Editor's Note: Migrating HP 3000 sites must be responsible for security in more extended detail, once they move operations onto open enterprise environments. In the second of a series of articles, CISSP security expert Steven Hardwick of Oxygen Finance outlines how security regulations, agreed upon by the industry, help the secure IT environment.

By Steven Hardwick
Oxygen Finance

Why do we need security regulations which relate to IT anyway? Many IT professionals believe compliance is way too complicated. Or that it costs a lot of time and money that could be better spent. For example, the HP 3000 might have better, OS-level security for credit card processing that flows through MPE servers (although that level of protection is available through open source solutions.)

WhySecurityIsHardIf only the data would back up the IT pro's desire to disregard compliance. The latest Verizon Data Breach Investigations report should dispel the myth that security is simply a function of the IT department getting firewall configurations up to date. The 2013 report shows attacks varied from hacking, to social engineering and physical attacks. Physical, technological and administrative security controls were breached to make the attacks possible. In many cases, multiple controls were compromised to breach the organizations infrastructure. But a third of IT pros say security is too hard to implement (click on the graphic for details.)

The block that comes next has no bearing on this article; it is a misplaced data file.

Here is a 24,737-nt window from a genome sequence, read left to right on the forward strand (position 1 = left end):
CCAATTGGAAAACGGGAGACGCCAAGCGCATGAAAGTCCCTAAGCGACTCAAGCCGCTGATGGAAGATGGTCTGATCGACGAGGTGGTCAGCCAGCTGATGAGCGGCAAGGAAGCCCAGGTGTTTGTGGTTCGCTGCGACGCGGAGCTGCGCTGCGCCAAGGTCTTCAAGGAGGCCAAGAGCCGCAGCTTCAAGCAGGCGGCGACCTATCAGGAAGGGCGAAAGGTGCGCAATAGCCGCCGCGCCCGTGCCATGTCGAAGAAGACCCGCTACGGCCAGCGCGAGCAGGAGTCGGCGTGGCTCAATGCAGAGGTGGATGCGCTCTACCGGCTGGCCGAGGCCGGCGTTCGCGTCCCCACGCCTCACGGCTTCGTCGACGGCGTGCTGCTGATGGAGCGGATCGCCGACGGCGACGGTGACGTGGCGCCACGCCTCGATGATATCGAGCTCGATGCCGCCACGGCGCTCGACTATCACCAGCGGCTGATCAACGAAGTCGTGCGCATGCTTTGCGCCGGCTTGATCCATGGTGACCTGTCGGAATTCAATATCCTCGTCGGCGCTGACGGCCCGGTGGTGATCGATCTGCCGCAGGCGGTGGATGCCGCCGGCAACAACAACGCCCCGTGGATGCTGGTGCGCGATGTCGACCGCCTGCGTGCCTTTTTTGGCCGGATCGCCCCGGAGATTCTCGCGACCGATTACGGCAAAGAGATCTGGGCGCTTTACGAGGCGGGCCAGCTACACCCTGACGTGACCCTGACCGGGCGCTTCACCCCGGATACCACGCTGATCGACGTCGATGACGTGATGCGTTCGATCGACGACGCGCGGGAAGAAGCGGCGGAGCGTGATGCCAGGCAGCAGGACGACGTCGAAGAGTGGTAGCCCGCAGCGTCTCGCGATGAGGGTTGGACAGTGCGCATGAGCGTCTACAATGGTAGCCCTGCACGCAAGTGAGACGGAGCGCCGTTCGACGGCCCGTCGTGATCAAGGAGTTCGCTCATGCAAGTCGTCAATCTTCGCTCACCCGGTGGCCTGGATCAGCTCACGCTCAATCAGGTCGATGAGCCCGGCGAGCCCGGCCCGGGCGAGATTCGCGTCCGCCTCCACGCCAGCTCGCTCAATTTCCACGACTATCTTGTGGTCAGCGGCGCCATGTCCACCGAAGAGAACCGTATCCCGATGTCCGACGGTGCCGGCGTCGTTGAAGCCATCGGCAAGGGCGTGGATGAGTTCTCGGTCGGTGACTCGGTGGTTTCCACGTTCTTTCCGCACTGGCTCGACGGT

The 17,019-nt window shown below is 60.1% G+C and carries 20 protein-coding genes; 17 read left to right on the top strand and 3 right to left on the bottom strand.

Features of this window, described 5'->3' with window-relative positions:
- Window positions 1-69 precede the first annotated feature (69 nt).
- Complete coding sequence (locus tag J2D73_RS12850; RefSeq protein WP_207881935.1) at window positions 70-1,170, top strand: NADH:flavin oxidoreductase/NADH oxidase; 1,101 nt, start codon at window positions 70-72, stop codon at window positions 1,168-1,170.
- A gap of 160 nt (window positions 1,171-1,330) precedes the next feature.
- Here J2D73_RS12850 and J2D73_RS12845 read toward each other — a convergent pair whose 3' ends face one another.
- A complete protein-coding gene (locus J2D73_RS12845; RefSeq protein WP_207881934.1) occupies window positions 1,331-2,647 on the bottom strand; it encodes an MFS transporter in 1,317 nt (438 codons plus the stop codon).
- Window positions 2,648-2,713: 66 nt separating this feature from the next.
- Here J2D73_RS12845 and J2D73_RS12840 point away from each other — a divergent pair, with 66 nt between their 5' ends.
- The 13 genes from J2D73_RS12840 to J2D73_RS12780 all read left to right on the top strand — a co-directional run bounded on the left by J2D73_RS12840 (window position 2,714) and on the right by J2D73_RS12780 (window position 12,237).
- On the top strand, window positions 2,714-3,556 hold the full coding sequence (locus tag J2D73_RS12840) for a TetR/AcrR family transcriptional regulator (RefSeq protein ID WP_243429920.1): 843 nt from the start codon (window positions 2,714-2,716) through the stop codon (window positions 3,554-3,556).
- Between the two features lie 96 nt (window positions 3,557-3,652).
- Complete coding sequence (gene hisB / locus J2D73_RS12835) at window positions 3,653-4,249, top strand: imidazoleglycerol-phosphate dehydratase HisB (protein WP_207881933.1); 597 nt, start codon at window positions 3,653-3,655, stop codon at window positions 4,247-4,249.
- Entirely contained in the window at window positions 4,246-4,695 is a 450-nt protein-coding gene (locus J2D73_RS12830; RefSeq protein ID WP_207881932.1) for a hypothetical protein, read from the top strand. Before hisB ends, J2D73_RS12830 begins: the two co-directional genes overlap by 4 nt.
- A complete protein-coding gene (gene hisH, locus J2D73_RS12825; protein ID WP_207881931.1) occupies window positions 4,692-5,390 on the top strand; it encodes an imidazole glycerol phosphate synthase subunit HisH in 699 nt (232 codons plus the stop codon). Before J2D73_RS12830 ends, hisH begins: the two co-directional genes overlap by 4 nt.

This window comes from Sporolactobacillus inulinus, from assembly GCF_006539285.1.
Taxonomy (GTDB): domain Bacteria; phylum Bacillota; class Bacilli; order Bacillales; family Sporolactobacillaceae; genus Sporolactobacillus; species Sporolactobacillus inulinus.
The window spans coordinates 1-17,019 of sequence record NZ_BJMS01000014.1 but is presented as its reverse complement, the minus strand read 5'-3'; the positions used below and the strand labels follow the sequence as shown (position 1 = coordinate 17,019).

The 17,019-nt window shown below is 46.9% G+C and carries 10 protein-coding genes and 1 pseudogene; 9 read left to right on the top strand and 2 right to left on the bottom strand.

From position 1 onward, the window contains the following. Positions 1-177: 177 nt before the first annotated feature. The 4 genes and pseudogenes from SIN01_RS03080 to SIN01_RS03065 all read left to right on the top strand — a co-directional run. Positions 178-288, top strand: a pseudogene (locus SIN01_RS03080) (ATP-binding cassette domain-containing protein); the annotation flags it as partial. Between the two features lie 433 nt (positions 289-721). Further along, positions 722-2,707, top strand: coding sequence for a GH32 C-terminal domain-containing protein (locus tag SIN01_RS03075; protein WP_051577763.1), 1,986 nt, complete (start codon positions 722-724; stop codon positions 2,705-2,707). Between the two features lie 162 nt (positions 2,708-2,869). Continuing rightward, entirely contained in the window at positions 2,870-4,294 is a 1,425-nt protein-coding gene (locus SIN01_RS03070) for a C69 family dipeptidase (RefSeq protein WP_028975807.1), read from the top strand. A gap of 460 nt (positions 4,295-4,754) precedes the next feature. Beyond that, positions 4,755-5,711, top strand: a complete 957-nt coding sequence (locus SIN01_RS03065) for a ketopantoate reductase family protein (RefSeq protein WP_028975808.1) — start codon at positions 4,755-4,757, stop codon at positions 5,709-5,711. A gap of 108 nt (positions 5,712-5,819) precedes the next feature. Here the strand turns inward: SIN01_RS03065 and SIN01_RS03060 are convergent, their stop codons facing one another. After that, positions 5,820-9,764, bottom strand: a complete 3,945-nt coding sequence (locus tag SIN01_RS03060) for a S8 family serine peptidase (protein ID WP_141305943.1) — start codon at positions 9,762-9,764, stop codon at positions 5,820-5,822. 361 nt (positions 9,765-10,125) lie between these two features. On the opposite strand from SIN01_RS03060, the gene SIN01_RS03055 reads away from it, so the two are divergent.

Why do we need regulations? It boils down to the two distinct challenges with security: a legal definition of malicious behavior, and a difficult to quantify return on investment. First, to address the legal position of defining a malicious act may not be that simple.

Theft in the information world can involve merely taking a copy of the data. The original data may still be in the possession of the owner. To be able to prove theft in this case, a new definition of “illegal copying” has to be defined. In the information world, the copy or the operation that created it has to be detected. It is now a lot more difficult to define information theft as the concept of copying now has to be legally defined.